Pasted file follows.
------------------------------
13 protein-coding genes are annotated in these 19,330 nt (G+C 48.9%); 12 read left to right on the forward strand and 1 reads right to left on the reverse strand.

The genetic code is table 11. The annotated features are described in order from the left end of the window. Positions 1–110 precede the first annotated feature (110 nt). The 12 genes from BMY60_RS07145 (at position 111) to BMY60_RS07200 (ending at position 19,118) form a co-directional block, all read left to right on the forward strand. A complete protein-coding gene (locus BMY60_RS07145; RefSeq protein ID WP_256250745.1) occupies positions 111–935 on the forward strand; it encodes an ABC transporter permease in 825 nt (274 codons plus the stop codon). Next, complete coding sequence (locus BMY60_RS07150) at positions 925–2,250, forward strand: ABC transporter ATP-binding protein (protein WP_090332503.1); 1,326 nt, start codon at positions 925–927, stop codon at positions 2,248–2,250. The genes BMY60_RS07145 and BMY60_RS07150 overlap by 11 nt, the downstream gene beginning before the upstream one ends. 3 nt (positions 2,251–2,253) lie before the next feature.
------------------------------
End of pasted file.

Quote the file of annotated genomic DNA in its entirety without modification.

13 protein-coding genes are annotated in these 19,330 nt (G+C 48.9%); 12 read left to right on the forward strand and 1 reads right to left on the reverse strand.

The genetic code is table 11. The annotated features are described in order from the left end of the window. Positions 1–110 precede the first annotated feature (110 nt). The 12 genes from BMY60_RS07145 (at position 111) to BMY60_RS07200 (ending at position 19,118) form a co-directional block, all read left to right on the forward strand. A complete protein-coding gene (locus BMY60_RS07145; RefSeq protein ID WP_256250745.1) occupies positions 111–935 on the forward strand; it encodes an ABC transporter permease in 825 nt (274 codons plus the stop codon). Next, complete coding sequence (locus BMY60_RS07150) at positions 925–2,250, forward strand: ABC transporter ATP-binding protein (protein WP_090332503.1); 1,326 nt, start codon at positions 925–927, stop codon at positions 2,248–2,250. The genes BMY60_RS07145 and BMY60_RS07150 overlap by 11 nt, the downstream gene beginning before the upstream one ends. 3 nt (positions 2,251–2,253) lie before the next feature.